Join us for a live webinar on January 24th from 12pm-12:30pm: Fair Housing Basics

Diane Hess, who developed the historic bus tour in 2008 to commemorate the 40th anniversary of the Fair Housing Act, retired at the end of September. She joined FHCO in 2001 as the Education & Outreach Director and served in that position until 2018 when she transitioned to a part-time Education & Outreach Specialist. Diane shares how she created the tour as a one-time event, how it has expanded since then, and her hopes for the future.

I started focusing on the historical context of fair housing when I began to work as an educator at FHCO. I wanted to get beyond: “these are the laws”, “these are your rights”, “these are the rules you must follow”. I wanted to convey the context of why civil rights in housing exist and why they are so important. I thought this would be especially valuable in training housing providers, but also advocates and, ideally, the broader community. 
 
My first effort was collaborating with a museum exhibit designer to create a traveling display that covered some of this history. Then I started thinking about the power of place-there is something about being physically present at a site where history happened that can have a much deeper impact than reading an article or watching a film. I did a lot of reading and research, much of it at the Oregon Historical Society Library, and interviewed many individuals who were generous with their time. Dr. Darrell Millner, who was the Chair of the Black Studies Department at PSU, connected me with Ed Washington, who had grown up in Vanport. Cynthia Ingebretson, a former FHCO Executive Director, introduced me to Valerie Otani, the public artist who had designed The Voices of Remembrance art installation at the Portland Expo Center, commemorating the incarceration of Japanese Americans there during World War II. Ms. Otani had had family members incarcerated during the war.
 
Next, I worked on identifying priority content-I wanted to focus not narrowly on housing discrimination, but to bring in related issues to present a broader history.  The next challenge was developing the tour route. A couple of colleagues helped me with this-we drove many routes and timed them. Back in 2008 we didn’t use GPS, just Thomas Guide maps.
 
The tour was ready in time to commemorate the 40th anniversary of the Fair Housing Act in April 2008. We had four buses. There was a luncheon program after the tour for our 200+ guests. The event was a huge success and we immediately started hearing from passengers who wanted to arrange tours for their organizations.
 
Even though we did minimal marketing of the tour, we received more and more requests for tours. Our original presenters, Ed Washington and Valerie Otani, had volunteered for a one-time event, but they graciously continued to present on the tours year after year. We added a third presenter, sociologist Randy Blazak, who addressed Portland’s history of hate crimes.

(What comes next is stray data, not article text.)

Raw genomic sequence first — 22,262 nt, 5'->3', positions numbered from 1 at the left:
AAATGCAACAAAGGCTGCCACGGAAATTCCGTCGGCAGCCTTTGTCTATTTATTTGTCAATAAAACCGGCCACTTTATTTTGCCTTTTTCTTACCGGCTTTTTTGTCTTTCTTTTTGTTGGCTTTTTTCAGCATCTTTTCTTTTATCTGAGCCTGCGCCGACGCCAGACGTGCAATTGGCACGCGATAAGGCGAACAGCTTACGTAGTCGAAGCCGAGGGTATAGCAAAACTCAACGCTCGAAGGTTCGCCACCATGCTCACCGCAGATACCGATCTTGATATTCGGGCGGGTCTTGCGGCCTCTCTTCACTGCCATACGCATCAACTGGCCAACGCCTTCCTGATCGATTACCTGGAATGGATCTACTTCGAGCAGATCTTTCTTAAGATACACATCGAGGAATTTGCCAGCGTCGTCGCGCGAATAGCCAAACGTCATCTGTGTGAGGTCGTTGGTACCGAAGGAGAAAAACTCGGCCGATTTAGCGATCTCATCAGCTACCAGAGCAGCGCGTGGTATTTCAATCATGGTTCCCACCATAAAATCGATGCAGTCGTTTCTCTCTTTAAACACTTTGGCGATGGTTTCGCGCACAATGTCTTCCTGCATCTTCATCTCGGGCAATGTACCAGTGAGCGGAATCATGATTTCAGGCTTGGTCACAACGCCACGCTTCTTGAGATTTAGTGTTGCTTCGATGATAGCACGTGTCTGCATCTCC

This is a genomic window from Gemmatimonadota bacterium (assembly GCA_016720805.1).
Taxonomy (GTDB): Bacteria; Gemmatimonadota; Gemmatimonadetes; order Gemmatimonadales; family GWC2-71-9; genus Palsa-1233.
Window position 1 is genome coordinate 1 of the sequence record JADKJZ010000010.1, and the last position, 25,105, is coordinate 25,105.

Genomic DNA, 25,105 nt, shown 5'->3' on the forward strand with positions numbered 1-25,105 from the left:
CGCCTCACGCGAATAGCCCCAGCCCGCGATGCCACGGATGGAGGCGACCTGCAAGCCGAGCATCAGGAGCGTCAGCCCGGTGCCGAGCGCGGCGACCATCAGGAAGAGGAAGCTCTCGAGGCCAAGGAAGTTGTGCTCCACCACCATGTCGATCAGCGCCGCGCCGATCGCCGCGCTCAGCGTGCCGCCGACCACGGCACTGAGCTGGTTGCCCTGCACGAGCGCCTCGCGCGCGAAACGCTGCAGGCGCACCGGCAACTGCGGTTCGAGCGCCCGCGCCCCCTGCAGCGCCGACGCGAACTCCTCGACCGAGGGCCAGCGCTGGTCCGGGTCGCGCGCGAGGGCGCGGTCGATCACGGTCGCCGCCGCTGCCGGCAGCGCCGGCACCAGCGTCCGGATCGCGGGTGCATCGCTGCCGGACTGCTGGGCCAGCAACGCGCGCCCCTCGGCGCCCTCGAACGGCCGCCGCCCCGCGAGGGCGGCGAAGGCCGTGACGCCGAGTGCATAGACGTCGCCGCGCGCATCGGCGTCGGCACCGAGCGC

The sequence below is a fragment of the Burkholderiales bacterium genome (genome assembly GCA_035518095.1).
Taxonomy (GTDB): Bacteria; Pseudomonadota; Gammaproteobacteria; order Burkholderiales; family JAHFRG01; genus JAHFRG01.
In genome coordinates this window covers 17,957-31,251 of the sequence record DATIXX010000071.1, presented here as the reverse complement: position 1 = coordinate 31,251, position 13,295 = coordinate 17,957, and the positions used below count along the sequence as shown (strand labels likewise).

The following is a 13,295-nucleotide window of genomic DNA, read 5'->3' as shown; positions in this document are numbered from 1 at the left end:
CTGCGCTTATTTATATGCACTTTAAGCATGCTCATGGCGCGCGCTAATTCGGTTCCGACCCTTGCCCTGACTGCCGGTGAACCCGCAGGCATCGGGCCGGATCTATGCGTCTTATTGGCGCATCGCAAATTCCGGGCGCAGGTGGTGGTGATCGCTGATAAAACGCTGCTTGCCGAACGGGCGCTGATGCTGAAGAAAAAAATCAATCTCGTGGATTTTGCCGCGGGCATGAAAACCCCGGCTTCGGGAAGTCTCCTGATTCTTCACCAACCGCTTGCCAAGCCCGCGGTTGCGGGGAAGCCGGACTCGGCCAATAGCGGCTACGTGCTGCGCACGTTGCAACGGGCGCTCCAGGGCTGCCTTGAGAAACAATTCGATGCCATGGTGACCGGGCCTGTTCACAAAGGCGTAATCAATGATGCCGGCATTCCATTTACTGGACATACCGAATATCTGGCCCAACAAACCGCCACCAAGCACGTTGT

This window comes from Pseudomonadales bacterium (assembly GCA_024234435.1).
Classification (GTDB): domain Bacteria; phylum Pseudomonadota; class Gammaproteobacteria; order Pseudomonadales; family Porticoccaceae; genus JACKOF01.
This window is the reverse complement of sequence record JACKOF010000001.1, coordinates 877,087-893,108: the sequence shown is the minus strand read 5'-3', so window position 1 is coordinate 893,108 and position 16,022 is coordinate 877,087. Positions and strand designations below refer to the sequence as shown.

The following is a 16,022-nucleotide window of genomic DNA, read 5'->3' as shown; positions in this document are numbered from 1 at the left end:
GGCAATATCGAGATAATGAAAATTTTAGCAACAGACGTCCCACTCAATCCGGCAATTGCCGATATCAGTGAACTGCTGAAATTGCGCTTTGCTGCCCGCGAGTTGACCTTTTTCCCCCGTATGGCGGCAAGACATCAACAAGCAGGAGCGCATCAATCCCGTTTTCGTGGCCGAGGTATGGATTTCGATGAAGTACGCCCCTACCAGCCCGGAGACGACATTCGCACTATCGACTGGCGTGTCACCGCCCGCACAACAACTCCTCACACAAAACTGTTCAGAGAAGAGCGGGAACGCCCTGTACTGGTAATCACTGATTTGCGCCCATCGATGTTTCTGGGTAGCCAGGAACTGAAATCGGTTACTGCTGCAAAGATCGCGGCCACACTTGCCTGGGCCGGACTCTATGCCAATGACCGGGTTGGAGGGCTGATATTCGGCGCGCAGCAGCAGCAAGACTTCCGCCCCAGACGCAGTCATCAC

Over the last twelve years we’ve taken hundreds of groups on the tourThousands of people have learned about this history and have heard first-hand stories from those who lived it. The first groups were housing providers, governments, and social service agencies. That expended to include businesses, health care providers, congregations, educators, law firms, labor unions, activist groups, and many others. 
 
Originally, I was the only tour guide, but to meet the demand, other FHCO staff joined in. We now have four tour guides. We are also increasing our guest presenters who have personal stories to share. In addition to Ed Washington, we also have Bea Gilmore who shares her experience growing up in Vanport. George Nakata and Marleen Wallingford present their stories of the incarceration of Japanese Americans at the Expo Center. Sadly, our original Expo Center presenter, Valerie Otani, passed away last year. We miss her greatly.
 
The original tour was 2.5 hours. Over time it has expanded to a full four hours as we’ve added time for our presenters to share their stories and added content as new history has unfolded. For example, after the tragic murders on the Portland MAX train in 2017, we added a stop at the memorial at the station. Our tour route has improved as well, thanks to the efforts of our Blue Star Transportation driver, Randy Crawford, and our expert navigator, Sally Leisure.
 
We have also continued to work on our post-tour dialogues, which continue to evolve, especially now with the broader community conversation taking place about race. Our hope is that we will be able expand our discussion to focus on ways individuals and organizations taking the tour can become involved in furthering fair housing and broader civil rights efforts in the community.
 
I hope to see the bus tour continue to evolve, and hope FHCO will be able to increase capacity to meet frequent requests from groups. We have discussed creating a virtual bus tour that we can offer to Oregonians throughout the state, and I am looking forward to seeing that effort take shape. While I won’t be on the staff at FHCO any longer, perhaps I will take an occasional turn as a tour guide in the future.

Bus tour group

From left to right: Randy Blazak, Allan Lazo, Diane Hess, Valerie Otani, Sally Leisure, Ed Washington

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